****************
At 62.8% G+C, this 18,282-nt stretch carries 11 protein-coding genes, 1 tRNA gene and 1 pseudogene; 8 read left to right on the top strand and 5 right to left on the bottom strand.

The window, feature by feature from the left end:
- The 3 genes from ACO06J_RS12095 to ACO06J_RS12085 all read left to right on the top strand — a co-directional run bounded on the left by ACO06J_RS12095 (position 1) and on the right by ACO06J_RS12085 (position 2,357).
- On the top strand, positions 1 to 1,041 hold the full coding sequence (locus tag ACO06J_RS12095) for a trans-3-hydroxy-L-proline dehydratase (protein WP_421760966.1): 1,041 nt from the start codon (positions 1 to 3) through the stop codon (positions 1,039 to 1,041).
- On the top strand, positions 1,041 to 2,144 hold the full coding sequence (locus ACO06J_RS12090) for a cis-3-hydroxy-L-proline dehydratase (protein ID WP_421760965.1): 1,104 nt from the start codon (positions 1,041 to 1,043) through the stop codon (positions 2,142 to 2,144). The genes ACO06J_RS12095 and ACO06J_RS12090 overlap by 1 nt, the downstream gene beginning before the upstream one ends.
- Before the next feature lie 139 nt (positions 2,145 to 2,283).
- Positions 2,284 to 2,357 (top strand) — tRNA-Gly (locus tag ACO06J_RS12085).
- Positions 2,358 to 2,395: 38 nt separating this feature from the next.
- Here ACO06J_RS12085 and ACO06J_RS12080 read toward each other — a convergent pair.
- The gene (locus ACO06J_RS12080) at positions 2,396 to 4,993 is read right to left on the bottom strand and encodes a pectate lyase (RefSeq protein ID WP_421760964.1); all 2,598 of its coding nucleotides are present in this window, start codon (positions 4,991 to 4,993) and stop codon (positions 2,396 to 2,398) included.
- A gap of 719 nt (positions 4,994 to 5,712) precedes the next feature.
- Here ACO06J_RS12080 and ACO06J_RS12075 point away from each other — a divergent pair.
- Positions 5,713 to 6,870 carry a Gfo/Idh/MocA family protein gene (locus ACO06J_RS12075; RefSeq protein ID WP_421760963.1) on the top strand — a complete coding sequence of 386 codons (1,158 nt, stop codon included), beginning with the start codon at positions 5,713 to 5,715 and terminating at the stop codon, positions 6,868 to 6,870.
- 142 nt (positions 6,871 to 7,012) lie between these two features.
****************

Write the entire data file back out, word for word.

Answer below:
At 62.8% G+C, this 18,282-nt stretch carries 11 protein-coding genes, 1 tRNA gene and 1 pseudogene; 8 read left to right on the top strand and 5 right to left on the bottom strand.

The window, feature by feature from the left end:
- The 3 genes from ACO06J_RS12095 to ACO06J_RS12085 all read left to right on the top strand — a co-directional run bounded on the left by ACO06J_RS12095 (position 1) and on the right by ACO06J_RS12085 (position 2,357).
- On the top strand, positions 1 to 1,041 hold the full coding sequence (locus tag ACO06J_RS12095) for a trans-3-hydroxy-L-proline dehydratase (protein WP_421760966.1): 1,041 nt from the start codon (positions 1 to 3) through the stop codon (positions 1,039 to 1,041).
- On the top strand, positions 1,041 to 2,144 hold the full coding sequence (locus ACO06J_RS12090) for a cis-3-hydroxy-L-proline dehydratase (protein ID WP_421760965.1): 1,104 nt from the start codon (positions 1,041 to 1,043) through the stop codon (positions 2,142 to 2,144). The genes ACO06J_RS12095 and ACO06J_RS12090 overlap by 1 nt, the downstream gene beginning before the upstream one ends.
- Before the next feature lie 139 nt (positions 2,145 to 2,283).
- Positions 2,284 to 2,357 (top strand) — tRNA-Gly (locus tag ACO06J_RS12085).
- Positions 2,358 to 2,395: 38 nt separating this feature from the next.
- Here ACO06J_RS12085 and ACO06J_RS12080 read toward each other — a convergent pair.
- The gene (locus ACO06J_RS12080) at positions 2,396 to 4,993 is read right to left on the bottom strand and encodes a pectate lyase (RefSeq protein ID WP_421760964.1); all 2,598 of its coding nucleotides are present in this window, start codon (positions 4,991 to 4,993) and stop codon (positions 2,396 to 2,398) included.
- A gap of 719 nt (positions 4,994 to 5,712) precedes the next feature.
- Here ACO06J_RS12080 and ACO06J_RS12075 point away from each other — a divergent pair.
- Positions 5,713 to 6,870 carry a Gfo/Idh/MocA family protein gene (locus ACO06J_RS12075; RefSeq protein ID WP_421760963.1) on the top strand — a complete coding sequence of 386 codons (1,158 nt, stop codon included), beginning with the start codon at positions 5,713 to 5,715 and terminating at the stop codon, positions 6,868 to 6,870.
- 142 nt (positions 6,871 to 7,012) lie between these two features.